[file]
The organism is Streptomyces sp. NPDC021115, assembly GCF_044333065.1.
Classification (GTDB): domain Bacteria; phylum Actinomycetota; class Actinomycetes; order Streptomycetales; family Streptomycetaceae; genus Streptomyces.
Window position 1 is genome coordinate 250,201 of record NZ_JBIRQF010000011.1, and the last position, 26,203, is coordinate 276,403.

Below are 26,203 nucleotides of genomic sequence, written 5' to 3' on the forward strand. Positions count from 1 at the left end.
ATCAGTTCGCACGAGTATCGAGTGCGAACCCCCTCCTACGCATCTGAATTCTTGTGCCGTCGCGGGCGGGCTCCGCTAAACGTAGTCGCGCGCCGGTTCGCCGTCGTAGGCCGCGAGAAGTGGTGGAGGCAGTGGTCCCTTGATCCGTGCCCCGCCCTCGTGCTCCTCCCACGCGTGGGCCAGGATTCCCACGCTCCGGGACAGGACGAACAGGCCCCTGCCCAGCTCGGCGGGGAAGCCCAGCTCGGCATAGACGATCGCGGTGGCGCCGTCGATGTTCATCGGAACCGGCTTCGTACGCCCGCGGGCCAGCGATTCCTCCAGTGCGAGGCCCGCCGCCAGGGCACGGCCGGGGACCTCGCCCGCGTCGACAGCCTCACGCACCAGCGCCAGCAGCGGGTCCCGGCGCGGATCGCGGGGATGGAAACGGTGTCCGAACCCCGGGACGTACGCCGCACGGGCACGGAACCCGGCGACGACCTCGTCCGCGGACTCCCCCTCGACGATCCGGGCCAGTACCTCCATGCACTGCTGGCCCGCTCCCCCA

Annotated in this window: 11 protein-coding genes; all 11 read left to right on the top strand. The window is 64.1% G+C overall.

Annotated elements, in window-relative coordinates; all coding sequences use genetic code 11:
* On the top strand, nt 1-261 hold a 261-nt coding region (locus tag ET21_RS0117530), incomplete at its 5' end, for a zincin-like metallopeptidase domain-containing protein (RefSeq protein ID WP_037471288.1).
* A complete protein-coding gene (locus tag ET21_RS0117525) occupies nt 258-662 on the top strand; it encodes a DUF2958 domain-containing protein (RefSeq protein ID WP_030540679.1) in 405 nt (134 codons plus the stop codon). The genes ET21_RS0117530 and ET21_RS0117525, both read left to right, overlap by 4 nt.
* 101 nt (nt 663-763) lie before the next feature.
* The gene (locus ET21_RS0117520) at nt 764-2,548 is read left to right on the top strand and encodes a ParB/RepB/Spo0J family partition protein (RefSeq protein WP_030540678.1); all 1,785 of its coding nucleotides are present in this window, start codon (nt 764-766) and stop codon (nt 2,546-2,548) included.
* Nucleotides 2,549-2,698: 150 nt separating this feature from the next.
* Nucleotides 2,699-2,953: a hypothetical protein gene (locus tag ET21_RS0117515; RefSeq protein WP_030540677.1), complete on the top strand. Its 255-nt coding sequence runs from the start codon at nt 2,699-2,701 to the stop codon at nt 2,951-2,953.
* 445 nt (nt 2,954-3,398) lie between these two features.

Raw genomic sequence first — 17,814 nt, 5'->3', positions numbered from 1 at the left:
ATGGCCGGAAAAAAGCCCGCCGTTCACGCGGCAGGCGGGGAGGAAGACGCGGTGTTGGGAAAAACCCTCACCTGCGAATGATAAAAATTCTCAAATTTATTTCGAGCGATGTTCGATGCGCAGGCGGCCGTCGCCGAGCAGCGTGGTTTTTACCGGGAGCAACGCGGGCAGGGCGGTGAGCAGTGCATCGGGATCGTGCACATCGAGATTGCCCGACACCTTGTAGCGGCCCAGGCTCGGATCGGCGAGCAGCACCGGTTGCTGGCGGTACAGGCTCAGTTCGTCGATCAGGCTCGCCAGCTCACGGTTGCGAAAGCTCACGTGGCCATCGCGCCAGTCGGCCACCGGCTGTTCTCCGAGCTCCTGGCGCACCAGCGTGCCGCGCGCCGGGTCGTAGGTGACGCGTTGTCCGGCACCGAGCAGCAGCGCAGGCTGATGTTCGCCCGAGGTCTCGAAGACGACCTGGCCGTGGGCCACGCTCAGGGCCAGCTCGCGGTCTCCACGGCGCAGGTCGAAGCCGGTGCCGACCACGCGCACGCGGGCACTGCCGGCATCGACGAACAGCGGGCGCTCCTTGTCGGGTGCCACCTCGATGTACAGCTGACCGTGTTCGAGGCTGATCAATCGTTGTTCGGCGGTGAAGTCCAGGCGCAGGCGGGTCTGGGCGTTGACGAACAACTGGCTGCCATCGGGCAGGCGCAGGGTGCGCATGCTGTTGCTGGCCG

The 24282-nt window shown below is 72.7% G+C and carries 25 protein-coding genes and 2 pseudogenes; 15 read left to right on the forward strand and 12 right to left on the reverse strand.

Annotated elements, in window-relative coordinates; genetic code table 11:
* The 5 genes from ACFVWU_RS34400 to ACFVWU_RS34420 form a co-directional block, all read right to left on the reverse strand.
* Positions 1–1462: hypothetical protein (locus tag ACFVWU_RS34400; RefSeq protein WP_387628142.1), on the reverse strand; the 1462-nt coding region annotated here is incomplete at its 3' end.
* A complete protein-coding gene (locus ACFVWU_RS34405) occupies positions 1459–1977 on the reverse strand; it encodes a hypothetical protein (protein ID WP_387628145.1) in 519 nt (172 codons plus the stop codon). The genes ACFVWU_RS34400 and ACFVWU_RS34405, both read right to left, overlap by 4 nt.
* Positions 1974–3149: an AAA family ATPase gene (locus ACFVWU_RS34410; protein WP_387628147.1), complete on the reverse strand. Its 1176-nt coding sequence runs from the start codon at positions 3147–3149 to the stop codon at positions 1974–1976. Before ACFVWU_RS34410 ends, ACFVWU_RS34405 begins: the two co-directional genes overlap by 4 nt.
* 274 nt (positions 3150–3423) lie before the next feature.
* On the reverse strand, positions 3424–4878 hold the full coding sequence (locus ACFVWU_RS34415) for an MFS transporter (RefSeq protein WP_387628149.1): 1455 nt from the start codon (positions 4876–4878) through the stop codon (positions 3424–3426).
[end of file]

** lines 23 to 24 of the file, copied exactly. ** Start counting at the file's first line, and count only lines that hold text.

* 274 nt (positions 3150–3423) lie before the next feature.
* On the reverse strand, positions 3424–4878 hold the full coding sequence (locus ACFVWU_RS34415) for an MFS transporter (RefSeq protein WP_387628149.1): 1455 nt from the start codon (positions 4876–4878) through the stop codon (positions 3424–3426).